Jesus went back out to Bethany for the night, only to come back into the city the next day and continue his healing and his teaching.

The week was going surprisingly well. The disciples were loving every minute of it. The man they had been following, the man that they believed to be the Savior, the man they had given up their jobs to learn from and travel with, he was finally receiving the recognition they believed he was due. They followed him everywhere he went – from Bethany each night into the city and Temple each day. Their three years of hard work finally seemed to be paying off – Jesus was ready to come into his reign as the King of the Jews, the Son of God, the Messiah of the world.

This happened each day – Monday, Tuesday, Wednesday – the disciples followed him, witnessing his preaching and teaching, witnessing his growing crowd of followers, witnessing him gaining popularity and trust among the Jews.

On Wednesday, Jesus and the disciples again left Jerusalem to head back to Bethany. Tonight they would be staying at Simon the leper’s house. Admittedly, the disciples were a little unsure about staying at Simon’s house. He was, after all, a leper. He was someone who would have been considered an outcast in society, and staying at his house would leave all of them to be seen as unclean. They wouldn’t be allowed back in the temple the next day if it was found out they had been hanging out with a leper – much less sleeping in the home of a leper. Yet, Jesus has a habit of rejecting the religious and cultural claim of what it means to be unclean. Much like we read last week in Matthew 9 as Jesus went to touch the little girl who had been declared dead, and as he was touched by and healed the bleeding woman, Jesus rejects the claim that one should be considered unworthy of being in community simply because of outdated laws of ritual purity.

So there they are at the house, sitting at the table, likely in the midst of dinner. This woman comes in, walks up to Jesus, and take a jar of very expensive ointment, and pours it over Jesus’s head.

Can you imagine this taking place? Put yourself in a seat of a disciple. When I try to visualize this taking place, all I can think is that it seems like one of those Impractical Joker clips, or an episode of Punk’d or Candid Camera. The woman walks in, walks right up to Jesus, and just dumps it. Everyone around them is left speechless.

But as the reality of the moment sets it, as no camera men or Ashton Kucher jump out and make the surprise, the aroma of the ointment, the purity of the liquid, the color as it runs down Jesus’ hair makes it clear that this was no second-hand perfume – this was quality ointment – and this is no joke. This woman wasn’t just messing around, she had come with intention.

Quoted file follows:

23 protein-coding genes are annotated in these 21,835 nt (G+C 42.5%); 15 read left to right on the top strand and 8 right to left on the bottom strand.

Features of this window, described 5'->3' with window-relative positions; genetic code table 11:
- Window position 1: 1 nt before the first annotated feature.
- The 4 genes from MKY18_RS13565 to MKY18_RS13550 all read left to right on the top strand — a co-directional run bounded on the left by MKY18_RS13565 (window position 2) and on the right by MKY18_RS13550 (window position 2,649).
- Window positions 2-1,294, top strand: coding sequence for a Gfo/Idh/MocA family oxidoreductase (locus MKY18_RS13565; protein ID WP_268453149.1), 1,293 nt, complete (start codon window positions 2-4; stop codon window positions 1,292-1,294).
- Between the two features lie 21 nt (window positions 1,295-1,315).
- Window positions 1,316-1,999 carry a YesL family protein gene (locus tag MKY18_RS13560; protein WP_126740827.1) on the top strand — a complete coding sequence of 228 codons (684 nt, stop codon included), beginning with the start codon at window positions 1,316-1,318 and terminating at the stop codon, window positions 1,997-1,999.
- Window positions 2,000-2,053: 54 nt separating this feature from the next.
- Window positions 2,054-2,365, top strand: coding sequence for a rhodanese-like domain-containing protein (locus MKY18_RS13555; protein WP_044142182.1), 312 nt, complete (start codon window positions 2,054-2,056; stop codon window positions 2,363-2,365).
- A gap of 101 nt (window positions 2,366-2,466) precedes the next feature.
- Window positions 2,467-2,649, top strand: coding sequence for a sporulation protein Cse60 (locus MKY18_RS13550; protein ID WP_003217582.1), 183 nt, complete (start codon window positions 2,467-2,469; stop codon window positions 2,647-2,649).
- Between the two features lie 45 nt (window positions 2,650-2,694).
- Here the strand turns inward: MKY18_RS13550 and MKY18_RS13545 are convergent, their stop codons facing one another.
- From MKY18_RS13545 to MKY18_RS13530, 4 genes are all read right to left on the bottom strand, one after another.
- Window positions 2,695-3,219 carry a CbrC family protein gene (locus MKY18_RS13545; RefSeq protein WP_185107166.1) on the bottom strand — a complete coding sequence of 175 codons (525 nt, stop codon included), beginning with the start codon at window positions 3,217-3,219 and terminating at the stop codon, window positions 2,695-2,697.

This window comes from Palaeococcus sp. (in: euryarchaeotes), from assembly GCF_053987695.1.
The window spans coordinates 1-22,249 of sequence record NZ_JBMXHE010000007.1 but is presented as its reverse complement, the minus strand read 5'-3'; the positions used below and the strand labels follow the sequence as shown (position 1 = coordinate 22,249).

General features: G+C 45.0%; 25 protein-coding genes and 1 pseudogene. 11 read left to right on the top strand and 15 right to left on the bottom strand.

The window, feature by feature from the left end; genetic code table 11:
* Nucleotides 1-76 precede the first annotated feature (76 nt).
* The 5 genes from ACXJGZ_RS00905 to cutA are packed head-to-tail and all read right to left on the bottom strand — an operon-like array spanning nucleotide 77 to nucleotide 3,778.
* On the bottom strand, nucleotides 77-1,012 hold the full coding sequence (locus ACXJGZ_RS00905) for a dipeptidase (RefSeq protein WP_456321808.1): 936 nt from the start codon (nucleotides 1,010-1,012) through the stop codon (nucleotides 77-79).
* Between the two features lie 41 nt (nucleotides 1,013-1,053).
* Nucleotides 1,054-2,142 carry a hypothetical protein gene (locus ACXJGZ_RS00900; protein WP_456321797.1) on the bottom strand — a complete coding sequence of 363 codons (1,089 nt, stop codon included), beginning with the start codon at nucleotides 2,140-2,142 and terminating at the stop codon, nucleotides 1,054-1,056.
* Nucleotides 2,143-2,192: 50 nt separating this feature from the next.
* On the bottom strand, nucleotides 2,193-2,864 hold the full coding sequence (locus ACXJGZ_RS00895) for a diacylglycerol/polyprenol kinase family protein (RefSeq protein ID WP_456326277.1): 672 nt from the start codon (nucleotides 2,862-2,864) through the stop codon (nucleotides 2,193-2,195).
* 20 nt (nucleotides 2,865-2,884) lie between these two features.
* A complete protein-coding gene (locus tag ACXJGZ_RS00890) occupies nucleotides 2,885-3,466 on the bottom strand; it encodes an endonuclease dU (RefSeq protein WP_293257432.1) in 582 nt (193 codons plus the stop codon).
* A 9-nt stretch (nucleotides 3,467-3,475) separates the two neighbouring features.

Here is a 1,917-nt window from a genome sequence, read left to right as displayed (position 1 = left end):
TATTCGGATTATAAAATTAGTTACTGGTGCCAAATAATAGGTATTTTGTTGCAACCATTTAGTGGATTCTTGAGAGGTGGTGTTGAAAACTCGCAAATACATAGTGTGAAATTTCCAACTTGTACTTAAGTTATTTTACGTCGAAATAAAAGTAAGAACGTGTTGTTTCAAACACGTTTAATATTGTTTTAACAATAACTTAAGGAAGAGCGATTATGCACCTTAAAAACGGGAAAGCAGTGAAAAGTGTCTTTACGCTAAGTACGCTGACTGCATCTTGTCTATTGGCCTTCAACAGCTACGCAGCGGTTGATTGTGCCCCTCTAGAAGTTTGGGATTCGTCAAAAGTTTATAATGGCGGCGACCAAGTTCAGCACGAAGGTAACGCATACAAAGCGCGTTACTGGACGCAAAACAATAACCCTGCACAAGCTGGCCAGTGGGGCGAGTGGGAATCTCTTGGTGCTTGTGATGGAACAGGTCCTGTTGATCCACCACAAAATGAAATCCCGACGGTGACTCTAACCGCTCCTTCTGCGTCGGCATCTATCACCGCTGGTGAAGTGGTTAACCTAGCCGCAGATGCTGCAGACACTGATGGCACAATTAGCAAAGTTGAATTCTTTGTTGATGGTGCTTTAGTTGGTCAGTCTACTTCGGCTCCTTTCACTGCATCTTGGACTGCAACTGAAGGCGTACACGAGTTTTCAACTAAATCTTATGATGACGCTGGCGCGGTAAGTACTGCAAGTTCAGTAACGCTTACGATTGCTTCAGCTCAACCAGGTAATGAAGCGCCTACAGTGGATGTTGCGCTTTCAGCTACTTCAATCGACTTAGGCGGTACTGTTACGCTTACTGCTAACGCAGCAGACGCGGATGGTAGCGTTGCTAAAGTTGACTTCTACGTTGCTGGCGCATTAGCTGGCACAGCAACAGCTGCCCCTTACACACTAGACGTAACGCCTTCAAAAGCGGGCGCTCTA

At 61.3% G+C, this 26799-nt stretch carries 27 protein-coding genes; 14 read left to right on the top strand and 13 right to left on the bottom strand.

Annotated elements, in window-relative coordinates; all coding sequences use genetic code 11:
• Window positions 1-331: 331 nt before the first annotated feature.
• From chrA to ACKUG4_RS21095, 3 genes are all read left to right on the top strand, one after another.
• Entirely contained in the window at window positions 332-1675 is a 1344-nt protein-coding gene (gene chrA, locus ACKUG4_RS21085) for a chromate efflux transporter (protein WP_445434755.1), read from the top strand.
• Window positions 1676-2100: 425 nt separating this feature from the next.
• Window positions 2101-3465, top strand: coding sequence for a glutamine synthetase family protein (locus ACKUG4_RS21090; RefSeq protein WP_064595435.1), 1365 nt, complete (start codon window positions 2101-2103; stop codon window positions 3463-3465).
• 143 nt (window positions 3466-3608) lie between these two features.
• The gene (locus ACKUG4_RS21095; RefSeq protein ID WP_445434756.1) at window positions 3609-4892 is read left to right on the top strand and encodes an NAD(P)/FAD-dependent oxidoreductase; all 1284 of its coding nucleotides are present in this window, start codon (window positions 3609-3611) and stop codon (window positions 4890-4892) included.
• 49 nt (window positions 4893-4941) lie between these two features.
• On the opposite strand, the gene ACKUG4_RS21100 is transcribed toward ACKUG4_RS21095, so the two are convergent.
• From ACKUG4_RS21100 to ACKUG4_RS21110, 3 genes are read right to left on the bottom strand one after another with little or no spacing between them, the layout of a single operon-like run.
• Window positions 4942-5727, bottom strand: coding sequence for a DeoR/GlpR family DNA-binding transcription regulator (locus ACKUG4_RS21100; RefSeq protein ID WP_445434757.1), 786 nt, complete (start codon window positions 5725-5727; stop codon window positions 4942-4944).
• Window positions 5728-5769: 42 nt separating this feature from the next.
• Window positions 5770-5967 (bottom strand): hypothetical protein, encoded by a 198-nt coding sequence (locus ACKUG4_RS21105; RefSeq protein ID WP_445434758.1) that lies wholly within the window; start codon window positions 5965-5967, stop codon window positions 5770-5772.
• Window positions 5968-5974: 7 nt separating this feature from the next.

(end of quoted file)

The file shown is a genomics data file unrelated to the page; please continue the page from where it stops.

The disciples quickly turn from a state of confusion to a feeling of anger and resentment. “Why are you wasting this,” they ask her. “This was quality stuff! We could have sold this for a large sum and given the money to the poor.”

Keep in mind, this week has been a good week so far for the disciples. They are feeling vindicated for their time and dedication to Jesus, who they considered their rabbi. But they’re already on edge tonight. They are staying at the home of a leper, and are probably unsure of how the following day will go. And now, already tense with uncertainty, this woman has just come and dumped a good jar of ointment all over Jesus’s head.

It was well known according to rabbinical tradition that luxury items were to be sold to help care for the poor. It would not be good for the Jesus crowd if it were found out that Jesus had allowed a jar of expensive ointment to be wasted. First a leper’s home, and now a breach of rabbinical code. What seemed to be a great week was quickly going down hill.

The woman is still standing there, perhaps still emptying out the rest of the jar on Jesus’ head. And there is Jesus, sitting back from the table, now with the ointment dripping down off his hair.

Jesus finally speaks, “Why do you trouble this woman? She has performed a good service for me. You will always have the poor with you, but you will not always have me. By pouring this ointment on my body she has prepared me for burial. What she has done will always be remembered.”

Make no mistake about what Jesus says, he doesn’t mix words. Jesus is not discouraging the need to care for the poor. We know from the teachings he has been offering throughout his ministry that he cares deeply for the poor, and believes the disciples should also be caring for the poor. But the disciples have brought up the rabbinical code – they have challenged what the woman is doing by quoting the call to sell the ointment and give the money to the poor. So, Jesus falls in suit.